Mario Batali facing criminal charges in alleged Boston assault
Mario Batali, the celebrity chef who stepped away from his restaurant empire after several women accused him of sexual harassment and assault, is now facing criminal charges for allegedly kissing and groping a woman against her will in a Back Bay restaurant in 2017.
Batali, 58, is charged with indecent assault and battery in what appears to be the first criminal charge to arise from a series of sexual misconduct allegations against him. He is scheduled to be arraigned in Boston Municipal Court on Friday morning.
His accuser’s name was redacted from court records, but the account matches that of a Massachusetts woman who filed a civil lawsuit against Batali last August.
In a statement, the woman’s lawyers said she is “grateful that the Suffolk County District Attorney’s office in Boston has chosen to go forward in prosecuting Mario Batali on criminal charges of sexually assaulting her.”
“Mr. Batali must be held accountable criminally and civilly for his despicable acts,” said the lawyers, Eric Baum and Matthew Fogelman.
The woman told police she saw Batali at Towne Stove and Spirits on Boylston Street on March 31, 2017, according to a criminal complaint filed April 4.
The restaurant is near Eataly Boston, the Prudential Center Italian marketplace that was part of Batali’s restaurant portfolio.
She was eating dinner at the bar with a friend and recognized Batali sitting a few seats away, according to the criminal complaint.
The woman told police she was taking a picture of Batali over her shoulder when he noticed her and told her to “come here right now,” according to court records. She went over to apologize and tell him she would erase the photo, but Batali told her it was OK and offered to take a selfie with her.
As she stood next to his bar stool, Batali put his arm around the woman and then grabbed her chest, she told police. He then allegedly started kissing her face and touching her groin without her consent, records show.
The woman said she stopped taking photos and pulled away from Batali. She said he kept “pulling on her face” and asked her if she wanted to join him in his hotel room nearby at the Mandarin Oriental, adding that Batali seemed intoxicated “by the smell and half closed eyes,” according to the criminal complaint.
She declined and quickly left the restaurant with her friend.
In the civil complaint filed by the Massachusetts woman last summer, her attorneys wrote that her encounter with Batali left her badly shaken.
“Without asking her permission or giving her any warning, and without having received any indication that she had any sexual interest in him whatsoever, which she did not, Batali sexually assaulted her,” her lawyers wrote in the civil complaint.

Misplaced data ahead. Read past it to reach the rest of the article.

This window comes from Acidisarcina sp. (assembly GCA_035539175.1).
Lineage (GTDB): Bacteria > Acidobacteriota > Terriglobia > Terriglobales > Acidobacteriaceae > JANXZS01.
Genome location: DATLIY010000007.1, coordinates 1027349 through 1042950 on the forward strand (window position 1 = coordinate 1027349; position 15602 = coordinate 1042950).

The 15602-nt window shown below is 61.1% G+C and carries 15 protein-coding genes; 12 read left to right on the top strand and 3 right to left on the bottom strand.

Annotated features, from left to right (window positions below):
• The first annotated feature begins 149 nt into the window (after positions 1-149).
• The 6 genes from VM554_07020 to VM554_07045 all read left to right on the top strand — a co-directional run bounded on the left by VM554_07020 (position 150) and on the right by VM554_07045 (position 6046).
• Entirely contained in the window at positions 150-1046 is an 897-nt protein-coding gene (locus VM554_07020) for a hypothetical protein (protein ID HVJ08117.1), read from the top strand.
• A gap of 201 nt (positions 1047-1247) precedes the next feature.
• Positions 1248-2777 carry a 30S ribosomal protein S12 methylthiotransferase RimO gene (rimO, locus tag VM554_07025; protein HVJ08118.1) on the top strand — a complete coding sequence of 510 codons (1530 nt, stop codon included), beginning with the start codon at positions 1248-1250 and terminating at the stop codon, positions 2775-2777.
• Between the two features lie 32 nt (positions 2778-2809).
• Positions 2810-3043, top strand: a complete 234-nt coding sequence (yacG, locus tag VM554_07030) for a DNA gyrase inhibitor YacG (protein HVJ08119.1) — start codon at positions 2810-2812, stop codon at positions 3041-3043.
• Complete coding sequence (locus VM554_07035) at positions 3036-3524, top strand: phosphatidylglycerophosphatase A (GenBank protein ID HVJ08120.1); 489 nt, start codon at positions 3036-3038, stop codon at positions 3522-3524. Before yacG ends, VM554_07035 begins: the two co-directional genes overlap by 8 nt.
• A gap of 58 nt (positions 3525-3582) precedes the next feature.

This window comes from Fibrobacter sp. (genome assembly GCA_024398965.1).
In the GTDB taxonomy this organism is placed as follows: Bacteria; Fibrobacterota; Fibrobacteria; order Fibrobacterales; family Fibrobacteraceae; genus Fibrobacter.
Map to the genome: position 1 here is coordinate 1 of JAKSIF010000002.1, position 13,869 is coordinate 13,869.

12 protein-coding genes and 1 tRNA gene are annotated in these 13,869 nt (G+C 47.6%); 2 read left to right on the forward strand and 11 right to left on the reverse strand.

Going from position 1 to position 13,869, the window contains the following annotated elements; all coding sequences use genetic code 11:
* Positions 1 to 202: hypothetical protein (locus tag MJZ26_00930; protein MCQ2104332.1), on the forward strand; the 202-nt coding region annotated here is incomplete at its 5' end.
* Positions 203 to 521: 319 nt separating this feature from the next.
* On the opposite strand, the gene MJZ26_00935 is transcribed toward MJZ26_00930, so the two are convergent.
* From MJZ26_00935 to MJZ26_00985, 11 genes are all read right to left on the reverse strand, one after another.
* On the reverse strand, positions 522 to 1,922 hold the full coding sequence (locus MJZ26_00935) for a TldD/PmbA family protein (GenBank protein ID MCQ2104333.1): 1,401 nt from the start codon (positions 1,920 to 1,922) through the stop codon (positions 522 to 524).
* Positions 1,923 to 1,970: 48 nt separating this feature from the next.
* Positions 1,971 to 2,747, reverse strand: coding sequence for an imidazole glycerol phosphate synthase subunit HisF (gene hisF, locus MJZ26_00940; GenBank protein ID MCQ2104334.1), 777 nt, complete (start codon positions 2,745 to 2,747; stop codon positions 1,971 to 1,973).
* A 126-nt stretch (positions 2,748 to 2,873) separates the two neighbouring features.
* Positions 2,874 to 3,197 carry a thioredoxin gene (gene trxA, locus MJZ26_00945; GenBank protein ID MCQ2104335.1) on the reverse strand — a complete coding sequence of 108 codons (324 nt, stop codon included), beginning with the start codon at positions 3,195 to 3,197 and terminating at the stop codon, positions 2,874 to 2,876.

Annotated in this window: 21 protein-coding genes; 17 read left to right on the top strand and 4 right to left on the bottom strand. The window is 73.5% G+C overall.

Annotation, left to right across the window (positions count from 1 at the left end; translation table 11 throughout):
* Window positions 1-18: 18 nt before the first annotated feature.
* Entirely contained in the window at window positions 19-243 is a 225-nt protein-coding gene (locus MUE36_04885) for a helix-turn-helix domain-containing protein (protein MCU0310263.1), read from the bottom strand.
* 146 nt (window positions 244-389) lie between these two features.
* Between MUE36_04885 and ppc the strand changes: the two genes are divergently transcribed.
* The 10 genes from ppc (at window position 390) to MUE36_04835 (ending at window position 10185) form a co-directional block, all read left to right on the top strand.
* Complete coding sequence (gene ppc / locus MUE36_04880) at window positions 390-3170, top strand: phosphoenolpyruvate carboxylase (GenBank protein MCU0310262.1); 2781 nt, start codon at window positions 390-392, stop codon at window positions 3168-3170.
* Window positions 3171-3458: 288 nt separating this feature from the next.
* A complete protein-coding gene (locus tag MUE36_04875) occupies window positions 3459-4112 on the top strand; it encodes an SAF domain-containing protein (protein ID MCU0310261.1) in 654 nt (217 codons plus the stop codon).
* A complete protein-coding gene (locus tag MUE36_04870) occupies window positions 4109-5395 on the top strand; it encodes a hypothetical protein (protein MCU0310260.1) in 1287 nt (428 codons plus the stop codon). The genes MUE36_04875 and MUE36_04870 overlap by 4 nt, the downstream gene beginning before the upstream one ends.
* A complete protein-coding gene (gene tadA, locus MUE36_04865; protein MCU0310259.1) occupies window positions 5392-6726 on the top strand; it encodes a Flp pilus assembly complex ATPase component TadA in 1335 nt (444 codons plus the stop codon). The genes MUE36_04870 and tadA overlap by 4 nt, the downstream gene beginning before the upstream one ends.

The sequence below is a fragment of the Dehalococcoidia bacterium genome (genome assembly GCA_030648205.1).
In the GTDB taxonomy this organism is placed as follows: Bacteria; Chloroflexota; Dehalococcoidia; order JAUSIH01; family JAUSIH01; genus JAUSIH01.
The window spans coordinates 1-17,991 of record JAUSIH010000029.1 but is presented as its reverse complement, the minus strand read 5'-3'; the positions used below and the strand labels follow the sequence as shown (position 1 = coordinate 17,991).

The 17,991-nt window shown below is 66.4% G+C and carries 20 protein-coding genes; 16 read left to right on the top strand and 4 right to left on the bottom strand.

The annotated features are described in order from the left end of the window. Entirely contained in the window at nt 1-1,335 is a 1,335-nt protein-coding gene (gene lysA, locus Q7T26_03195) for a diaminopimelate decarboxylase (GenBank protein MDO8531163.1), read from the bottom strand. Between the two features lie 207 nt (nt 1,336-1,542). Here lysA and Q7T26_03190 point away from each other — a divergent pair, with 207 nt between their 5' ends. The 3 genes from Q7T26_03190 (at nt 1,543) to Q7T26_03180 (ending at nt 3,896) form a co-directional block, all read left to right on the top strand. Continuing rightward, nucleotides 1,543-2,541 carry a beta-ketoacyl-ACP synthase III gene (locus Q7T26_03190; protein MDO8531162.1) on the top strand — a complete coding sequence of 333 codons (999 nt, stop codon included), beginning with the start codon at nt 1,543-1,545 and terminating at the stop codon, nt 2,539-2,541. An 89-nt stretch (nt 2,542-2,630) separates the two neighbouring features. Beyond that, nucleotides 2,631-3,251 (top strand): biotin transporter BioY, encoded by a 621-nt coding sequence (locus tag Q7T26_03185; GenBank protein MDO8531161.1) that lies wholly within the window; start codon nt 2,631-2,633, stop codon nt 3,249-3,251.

A lawyer representing Batali said his client denies the accusations.
“The charges, brought by the same individual without any new basis, are without merit,” said Anthony Fuller, a partner in the Boston office of the law firm Hogan Lovells. “He intends to fight the allegations vigorously and we expect the outcome to fully vindicate Mr. Batali.”
If convicted, Batali could face 2½ years in jail and would have to register as a sex offender.
Like some of the other powerful men who have been accused of sexual misconduct during the #MeToo movement, Batali had faced civil litigation but until now had avoided criminal charges.
In December 2017, three of Batali’s former employees and a chef who did not work for him accused him of inappropriately touching them, according to an article on the food publication Eater.
In a statement at the time, Batali said “I apologize to the people I have mistreated and hurt.”
“Although the identities of most of the individuals mentioned in these stories have not been revealed to me, much of the behavior described does, in fact, match up with ways I have acted. That behavior was wrong and there are no excuses,” he said at the time.
Police in New York City investigated the accusations, but ultimately decided not to file criminal charges, The New York Times reported in January.
The statute of limitations had run out on two of the cases, and they did not believe they had enough evidence to prove the third, the newspaper reported. The cases could be reopened if more evidence surfaces.
Since the allegations became public, Batali has stepped back from his restaurant and business ventures, which include the restaurant Babbo Pizzeria on Fan Pier.